# timestamp calculations [closed]

Hi,

i have timestamps like:

1970-01-01T00:00:45.890622+00:00

1970-01-01T00:00:45.891422+00:00

and I need to find the difference between them, in this example, I would be looking for something like 0.008000. How do I do this? I've already adjusted the format of my cells to YYYY-MM-DDTHH:MM:SS.000000+00:00,

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### Closed for the following reason duplicate question by cerr close date 2018-11-16 20:02:19.834646

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As far as I understand, we only import fractions of seconds with precision of 0.001 s (I hope @erAck would correct me), which is ~0.000000011574074 of a day - and I don't think it's possible to increase the precision, unless we start using some larger floats than double. So, in your case, given that you have imported the timestamps as true datetimes (not texts, regardless of cell format), your both cells would contain the same value of 01.01.70 00:00:45,89100001612678200000 (which is the representation that results from keeping dates and times as floating-point values based on day unit). And subtracting them results in 0.

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subtracting them actually gives me #VALUE, not 0

( 2018-11-15 21:22:38 +0200 )edit

That's because it's text.

After splitting off the UTC relation the two date-time stamps are converted to numeric representation.
The values shown based on the format string YYYY-MM-DD"T"HH:MM:SS.000000 are then exactly as given by the OP.
The difference is calculated to 9.26 E-9 d = 0.8 ms. For a day in 1970 the absolute resolution of 'Double' should be about 1/2 µs. (Am I correct with a relative resolution of 2^-52 which is about 2.22E-16 ?)

( 2018-11-16 00:33:31 +0200 )edit

Ok; I only tested the import case - when you, e.g., select the two dates from the OP, and paste them as plain text, which gives you the import dialog, where you set the Date (YMD) to the column. In this case, I got the result I mentioned, which is what I supposed to be the import limitation. Of course, being a simple number, we can construct a date with any precision fitting into double, but I assumed that 0.001 is a reasonable precision for ~10000 years or so...

( 2018-11-16 06:38:29 +0200 )edit

Just confirmed that import code (lcl_PutString() in sc/source/ui/docshell/impex.cxx) indeed only imports milliseconds (see nMilli assignment as fractional part multiplied by 1000 and rounded). This is true only for date+time input; if importing a column with times only, the "SetString / EditCell" code path is activated, and fractions of second import correctly. So to get the correct fractional part, one needs to split by T and +, and set date format for columns.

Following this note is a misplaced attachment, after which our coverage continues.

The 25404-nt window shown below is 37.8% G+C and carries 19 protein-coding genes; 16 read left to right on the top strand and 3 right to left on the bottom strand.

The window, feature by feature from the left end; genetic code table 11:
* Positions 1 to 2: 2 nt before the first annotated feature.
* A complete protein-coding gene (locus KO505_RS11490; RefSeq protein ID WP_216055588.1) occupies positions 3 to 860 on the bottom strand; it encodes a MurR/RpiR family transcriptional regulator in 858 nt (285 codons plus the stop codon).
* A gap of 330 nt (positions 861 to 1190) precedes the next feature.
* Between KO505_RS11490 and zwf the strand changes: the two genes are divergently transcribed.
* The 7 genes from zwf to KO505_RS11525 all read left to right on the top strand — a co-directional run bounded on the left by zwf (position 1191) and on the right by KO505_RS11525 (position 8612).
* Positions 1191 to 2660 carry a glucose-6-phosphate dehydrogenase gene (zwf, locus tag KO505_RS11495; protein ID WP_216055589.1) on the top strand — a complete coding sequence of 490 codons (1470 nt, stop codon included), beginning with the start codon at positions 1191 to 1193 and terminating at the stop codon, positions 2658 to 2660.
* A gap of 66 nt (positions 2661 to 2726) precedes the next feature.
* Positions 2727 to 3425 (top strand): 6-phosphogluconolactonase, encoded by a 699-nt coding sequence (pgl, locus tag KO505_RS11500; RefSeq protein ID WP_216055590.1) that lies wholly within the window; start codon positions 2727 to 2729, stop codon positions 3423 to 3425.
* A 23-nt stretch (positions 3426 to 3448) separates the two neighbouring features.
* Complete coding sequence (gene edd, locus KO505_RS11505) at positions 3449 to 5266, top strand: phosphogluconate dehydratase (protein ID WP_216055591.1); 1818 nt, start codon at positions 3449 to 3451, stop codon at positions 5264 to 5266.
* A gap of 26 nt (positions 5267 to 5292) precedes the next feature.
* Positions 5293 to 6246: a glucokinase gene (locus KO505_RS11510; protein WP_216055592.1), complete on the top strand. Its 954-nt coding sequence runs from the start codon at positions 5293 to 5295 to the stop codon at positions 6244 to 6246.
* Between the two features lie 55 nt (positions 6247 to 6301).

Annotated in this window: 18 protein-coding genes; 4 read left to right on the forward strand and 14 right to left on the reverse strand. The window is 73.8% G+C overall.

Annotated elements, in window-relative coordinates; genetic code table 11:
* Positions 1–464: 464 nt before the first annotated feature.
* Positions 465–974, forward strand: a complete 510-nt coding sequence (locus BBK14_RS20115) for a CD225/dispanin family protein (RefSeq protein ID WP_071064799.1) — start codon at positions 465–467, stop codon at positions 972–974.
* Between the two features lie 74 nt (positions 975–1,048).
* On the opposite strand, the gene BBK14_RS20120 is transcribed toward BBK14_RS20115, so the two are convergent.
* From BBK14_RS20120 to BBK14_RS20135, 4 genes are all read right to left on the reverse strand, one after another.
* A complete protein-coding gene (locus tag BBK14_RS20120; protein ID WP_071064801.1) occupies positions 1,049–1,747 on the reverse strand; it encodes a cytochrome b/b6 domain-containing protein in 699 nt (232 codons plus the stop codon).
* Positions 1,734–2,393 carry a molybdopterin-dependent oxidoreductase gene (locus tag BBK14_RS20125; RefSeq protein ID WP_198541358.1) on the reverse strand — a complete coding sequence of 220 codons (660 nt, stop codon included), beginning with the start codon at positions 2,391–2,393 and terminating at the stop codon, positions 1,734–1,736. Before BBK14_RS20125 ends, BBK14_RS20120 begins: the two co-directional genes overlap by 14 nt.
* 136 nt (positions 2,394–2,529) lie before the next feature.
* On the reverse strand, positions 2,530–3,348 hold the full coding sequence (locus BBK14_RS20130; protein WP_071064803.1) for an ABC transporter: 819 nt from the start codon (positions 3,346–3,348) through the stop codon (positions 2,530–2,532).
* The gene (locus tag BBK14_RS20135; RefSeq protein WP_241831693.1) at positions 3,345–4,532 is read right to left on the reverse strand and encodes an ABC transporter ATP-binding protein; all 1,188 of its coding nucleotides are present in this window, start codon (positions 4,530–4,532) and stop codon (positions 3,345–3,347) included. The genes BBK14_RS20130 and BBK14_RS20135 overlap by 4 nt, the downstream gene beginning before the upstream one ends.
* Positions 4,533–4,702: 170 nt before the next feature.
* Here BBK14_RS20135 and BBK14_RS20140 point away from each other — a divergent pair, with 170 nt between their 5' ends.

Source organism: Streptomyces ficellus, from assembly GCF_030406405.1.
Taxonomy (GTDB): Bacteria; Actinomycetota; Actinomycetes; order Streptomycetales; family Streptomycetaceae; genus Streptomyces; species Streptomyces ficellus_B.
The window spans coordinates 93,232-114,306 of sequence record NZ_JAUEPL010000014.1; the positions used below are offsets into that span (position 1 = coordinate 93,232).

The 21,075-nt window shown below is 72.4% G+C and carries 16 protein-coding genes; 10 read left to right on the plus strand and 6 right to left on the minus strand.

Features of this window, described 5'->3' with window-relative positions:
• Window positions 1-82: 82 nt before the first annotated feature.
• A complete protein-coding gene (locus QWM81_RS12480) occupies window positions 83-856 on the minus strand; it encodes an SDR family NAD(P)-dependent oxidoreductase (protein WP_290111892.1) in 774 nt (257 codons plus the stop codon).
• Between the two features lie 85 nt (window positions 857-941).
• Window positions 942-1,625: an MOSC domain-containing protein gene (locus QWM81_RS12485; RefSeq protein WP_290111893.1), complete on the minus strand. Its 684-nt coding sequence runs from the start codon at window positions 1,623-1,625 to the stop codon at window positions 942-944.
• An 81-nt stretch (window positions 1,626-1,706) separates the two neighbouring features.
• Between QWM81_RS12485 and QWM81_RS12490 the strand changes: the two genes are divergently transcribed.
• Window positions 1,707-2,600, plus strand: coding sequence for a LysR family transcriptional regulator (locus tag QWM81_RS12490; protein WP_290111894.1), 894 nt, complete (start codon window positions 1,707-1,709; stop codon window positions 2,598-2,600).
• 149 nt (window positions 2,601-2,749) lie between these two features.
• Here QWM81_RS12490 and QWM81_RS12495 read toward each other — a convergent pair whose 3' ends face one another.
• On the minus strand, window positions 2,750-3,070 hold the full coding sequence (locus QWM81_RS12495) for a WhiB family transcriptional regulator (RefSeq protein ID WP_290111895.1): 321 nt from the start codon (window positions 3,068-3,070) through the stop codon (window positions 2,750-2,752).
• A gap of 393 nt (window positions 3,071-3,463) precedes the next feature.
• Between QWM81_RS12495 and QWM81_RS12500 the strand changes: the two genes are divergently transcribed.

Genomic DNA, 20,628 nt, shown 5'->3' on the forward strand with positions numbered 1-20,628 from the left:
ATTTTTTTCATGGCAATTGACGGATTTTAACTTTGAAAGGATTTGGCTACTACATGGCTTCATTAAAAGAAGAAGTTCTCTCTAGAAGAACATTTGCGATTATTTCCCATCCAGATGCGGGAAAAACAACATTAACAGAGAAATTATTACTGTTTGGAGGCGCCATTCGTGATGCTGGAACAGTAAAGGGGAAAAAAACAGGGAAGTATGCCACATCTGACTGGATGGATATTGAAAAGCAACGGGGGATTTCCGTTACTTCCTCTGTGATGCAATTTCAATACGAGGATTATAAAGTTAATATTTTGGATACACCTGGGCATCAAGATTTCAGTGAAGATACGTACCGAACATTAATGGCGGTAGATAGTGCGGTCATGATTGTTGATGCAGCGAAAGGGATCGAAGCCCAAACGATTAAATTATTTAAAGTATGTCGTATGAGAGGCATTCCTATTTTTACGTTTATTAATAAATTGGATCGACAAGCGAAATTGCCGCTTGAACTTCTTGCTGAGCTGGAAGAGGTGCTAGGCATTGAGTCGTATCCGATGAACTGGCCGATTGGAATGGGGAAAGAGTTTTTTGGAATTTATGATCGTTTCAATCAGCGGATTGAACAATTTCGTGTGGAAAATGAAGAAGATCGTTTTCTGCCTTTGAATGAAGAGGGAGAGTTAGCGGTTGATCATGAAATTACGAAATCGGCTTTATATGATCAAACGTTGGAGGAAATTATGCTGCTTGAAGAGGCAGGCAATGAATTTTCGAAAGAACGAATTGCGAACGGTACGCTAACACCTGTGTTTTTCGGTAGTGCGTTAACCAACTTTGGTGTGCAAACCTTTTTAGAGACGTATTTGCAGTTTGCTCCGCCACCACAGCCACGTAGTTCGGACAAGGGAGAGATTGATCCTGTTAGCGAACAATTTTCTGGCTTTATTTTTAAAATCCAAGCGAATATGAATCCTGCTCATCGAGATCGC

( 2018-11-16 08:38:43 +0200 )edit

Thanks. I didn't know (and don't understand) the "tradition" in this point.
I also imported the strings via the dialog, but I only split by "+". (ISO "T" is accepted by Calc.) and without "space merged" and "special numbers". Thus I got texts with 4 leading spaces due to format of the OQ for the d-t-s.
When I removed the spaces automatic recognition returned what I reported.
Just tested again with the mentioned stettings and got directly numeric import. Result unchanged.. V6.1.3.2

( 2018-11-16 09:25:46 +0200 )edit

To be clear: Also in the last mentioned case I imported without splittingg by "T", and got date and time (with full precision) in one go as one numerical DateTime..

( 2018-11-16 09:29:00 +0200 )edit

Here is a screencast: http://youtu.be/8huR6ybt85A?hd=1

( 2018-11-16 09:42:12 +0200 )edit

I just manually formattedthe strings in a text editor so that simple arithmetic was enough to figure out what I needed.

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Given the comment to Mike's answer, you do not have numeric date+time values in the cells but text instead. The reason is that the timestamp has the timezone appended, which is not supported to be converted to a numeric value (on purpose, because the timezone can't be stored along after conversion to Number). Applying a number format to text doesn't help (apart from that the trailing +00:00 in the format code is nonsense).

If you enter the values without timezone 1970-01-01T00:00:45.890622 and 1970-01-01T00:00:45.891422 and format them as YYYY-MM-DD HH:MM:SS.000000 you'll see the values are maintained, and subtracting them results in 0.000800 if formatted as [S].000000

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